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Plantago maritima

Plantago maritima (common names sea plantain, seaside plantain, goose tongue) is a species of Plantago, family Plantaginaceae. It has a subcosmopolitan distribution in temperate and Arctic regions, native to most of Europe, northwest Africa, northern and central Asia, northern North America, and southern South America.[1][2] Like samphires, the plant is commonly harvested in the Maritimes and eaten.[citation needed]


It is a herbaceous perennial plant with a dense rosette of stemless leaves. Each leaf is linear, 2–22 cm long and under 1 cm broad, thick and fleshy-textured, with an acute apex and a smooth or distantly toothed margin; there are three to five veins. The flowers are small, greenish-brown with brown stamens, produced in a dense spike 0.5–10 cm long on top of a stem 3–20 cm tall.[3][4][5]


There are four subspecies:[2][5]

  • Plantago maritima subsp. maritima. Europe, Asia, northwest Africa.
  • Plantago maritima subsp. borealis (Lange) A. Blytt and O. Dahl. Arctic regions. All parts of the plant small, compared to temperate plants.
  • Plantago maritima subsp. juncoides (Lam.) Hultén. South America, North America (this name to North American plants has been questioned[5]).
  • Plantago maritima subsp. serpentina (All.) Arcang. Central Europe, on serpentine soils in mountains.

Ecology and Physiology[edit]

In much of the range it is strictly coastal, growing on sandy soils. In some areas, it also occurs in alpine habitats, along mountain streams.[3] Some of the physiology and metabolism of this species has been described, of particular note is how the metabolism of this species is altered with elevated atmospheric carbon dioxide concentrations.[6][7]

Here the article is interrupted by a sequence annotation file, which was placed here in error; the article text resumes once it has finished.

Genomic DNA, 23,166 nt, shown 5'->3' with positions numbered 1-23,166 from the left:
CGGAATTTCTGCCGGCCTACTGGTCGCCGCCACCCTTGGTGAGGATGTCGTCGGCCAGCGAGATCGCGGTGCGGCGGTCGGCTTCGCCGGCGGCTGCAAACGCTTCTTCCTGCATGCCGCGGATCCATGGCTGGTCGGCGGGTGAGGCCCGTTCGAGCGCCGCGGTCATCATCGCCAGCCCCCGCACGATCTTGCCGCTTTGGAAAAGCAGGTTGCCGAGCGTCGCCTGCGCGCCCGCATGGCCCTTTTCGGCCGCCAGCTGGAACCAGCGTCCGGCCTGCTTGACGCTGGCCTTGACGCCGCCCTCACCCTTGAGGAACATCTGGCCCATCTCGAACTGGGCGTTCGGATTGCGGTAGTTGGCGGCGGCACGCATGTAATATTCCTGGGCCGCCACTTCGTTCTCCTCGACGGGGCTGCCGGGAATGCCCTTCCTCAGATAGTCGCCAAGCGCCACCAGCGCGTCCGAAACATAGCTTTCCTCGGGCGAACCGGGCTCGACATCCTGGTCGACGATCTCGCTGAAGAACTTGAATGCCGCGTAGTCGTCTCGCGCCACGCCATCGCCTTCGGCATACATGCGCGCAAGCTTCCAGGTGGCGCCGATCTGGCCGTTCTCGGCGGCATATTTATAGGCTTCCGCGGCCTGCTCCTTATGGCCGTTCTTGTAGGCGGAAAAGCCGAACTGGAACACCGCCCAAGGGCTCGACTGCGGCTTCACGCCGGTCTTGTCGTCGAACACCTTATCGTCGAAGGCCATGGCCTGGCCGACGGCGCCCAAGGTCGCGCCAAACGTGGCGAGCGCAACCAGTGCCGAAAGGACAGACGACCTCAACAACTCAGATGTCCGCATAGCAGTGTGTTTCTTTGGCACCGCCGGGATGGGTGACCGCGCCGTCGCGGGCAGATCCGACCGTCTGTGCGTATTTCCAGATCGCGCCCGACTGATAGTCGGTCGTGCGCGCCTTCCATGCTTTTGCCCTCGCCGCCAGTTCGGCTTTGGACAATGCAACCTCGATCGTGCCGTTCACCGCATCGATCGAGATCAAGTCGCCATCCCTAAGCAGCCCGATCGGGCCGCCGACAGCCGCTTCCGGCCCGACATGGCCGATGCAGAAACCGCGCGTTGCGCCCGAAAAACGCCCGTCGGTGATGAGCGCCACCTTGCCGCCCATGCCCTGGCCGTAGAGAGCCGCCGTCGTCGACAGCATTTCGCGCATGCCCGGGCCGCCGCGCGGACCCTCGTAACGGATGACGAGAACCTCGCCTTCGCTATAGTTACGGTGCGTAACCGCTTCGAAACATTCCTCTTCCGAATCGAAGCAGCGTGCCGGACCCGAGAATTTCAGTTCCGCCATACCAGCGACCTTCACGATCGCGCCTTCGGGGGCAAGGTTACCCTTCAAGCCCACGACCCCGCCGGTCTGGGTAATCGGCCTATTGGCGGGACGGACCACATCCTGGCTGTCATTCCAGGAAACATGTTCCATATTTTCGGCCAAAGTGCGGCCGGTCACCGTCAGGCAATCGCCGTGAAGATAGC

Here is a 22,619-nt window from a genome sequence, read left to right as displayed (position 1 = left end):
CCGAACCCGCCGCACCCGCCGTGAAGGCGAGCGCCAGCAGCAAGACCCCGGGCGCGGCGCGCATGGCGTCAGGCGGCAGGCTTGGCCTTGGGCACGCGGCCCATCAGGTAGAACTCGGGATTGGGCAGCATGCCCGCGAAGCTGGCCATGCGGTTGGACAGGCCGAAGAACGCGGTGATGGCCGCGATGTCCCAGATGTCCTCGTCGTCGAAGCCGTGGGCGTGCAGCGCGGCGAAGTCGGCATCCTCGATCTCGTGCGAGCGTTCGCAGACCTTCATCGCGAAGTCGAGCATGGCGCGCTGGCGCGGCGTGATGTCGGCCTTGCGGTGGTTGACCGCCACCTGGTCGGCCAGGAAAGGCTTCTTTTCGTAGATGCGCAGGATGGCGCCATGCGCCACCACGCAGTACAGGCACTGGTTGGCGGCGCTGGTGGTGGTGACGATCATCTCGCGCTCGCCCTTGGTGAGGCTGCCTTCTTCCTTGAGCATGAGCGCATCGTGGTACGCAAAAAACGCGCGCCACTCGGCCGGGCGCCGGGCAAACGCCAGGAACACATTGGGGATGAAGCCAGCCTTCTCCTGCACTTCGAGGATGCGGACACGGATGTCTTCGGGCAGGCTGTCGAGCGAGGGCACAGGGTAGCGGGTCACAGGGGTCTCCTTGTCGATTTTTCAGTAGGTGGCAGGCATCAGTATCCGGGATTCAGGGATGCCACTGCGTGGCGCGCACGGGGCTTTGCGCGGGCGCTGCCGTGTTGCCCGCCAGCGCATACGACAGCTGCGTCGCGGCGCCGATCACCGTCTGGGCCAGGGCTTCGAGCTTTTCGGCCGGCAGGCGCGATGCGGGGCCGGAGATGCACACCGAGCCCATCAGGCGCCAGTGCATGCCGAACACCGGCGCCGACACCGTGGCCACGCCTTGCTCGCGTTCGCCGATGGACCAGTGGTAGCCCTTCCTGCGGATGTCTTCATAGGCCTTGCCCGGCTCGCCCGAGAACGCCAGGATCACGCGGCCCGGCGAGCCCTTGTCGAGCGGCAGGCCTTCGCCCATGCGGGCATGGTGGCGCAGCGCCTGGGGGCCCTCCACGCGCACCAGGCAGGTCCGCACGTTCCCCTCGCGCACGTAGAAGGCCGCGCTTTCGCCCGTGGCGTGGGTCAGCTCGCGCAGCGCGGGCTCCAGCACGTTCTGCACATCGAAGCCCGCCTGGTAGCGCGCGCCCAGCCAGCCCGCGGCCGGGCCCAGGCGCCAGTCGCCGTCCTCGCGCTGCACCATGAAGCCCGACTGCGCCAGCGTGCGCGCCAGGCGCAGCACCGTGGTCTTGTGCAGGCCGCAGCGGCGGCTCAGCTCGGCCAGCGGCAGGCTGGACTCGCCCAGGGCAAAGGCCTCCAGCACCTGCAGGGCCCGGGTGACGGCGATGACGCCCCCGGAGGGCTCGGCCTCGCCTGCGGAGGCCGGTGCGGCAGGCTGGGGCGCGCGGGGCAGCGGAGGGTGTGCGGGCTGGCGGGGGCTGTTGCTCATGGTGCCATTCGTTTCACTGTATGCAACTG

1. ^ Germplasm Resources Information Network: Plantago maritima
  2. ^ a b Flora Europaea: Plantago maritima
  3. ^ a b Blamey, M. & Grey-Wilson, C. (1989). Flora of Britain and Northern Europe. ISBN 0-340-40170-2
  4. ^ Plants of British Columbia: Plantago maritima
  5. ^ a b c Flora of the Canadian Arctic Archipelago: Plantago maritima
  6. ^ Davey, M. P.; Harmens, H.; Ashenden, T. W.; Edwards, R.; Baxter, R. (2007). "Species-specific effects of elevated CO2 on resource allocation in Plantago maritima and Armeria maritima". Biochemical Systematics and Ecology 35 (3): 121. doi:10.1016/j.bse.2006.09.004.  edit
  7. ^ Davey, M.; Bryant, D. N.; Cummins, I.; Ashenden, T. W.; Gates, P.; Baxter, R.; Edwards, R. (2004). "Effects of elevated CO2 on the vasculature and phenolic secondary metabolism of Plantago maritima". Phytochemistry 65 (15): 2197–2204. doi:10.1016/j.phytochem.2004.06.016. PMID 15587703.  edit


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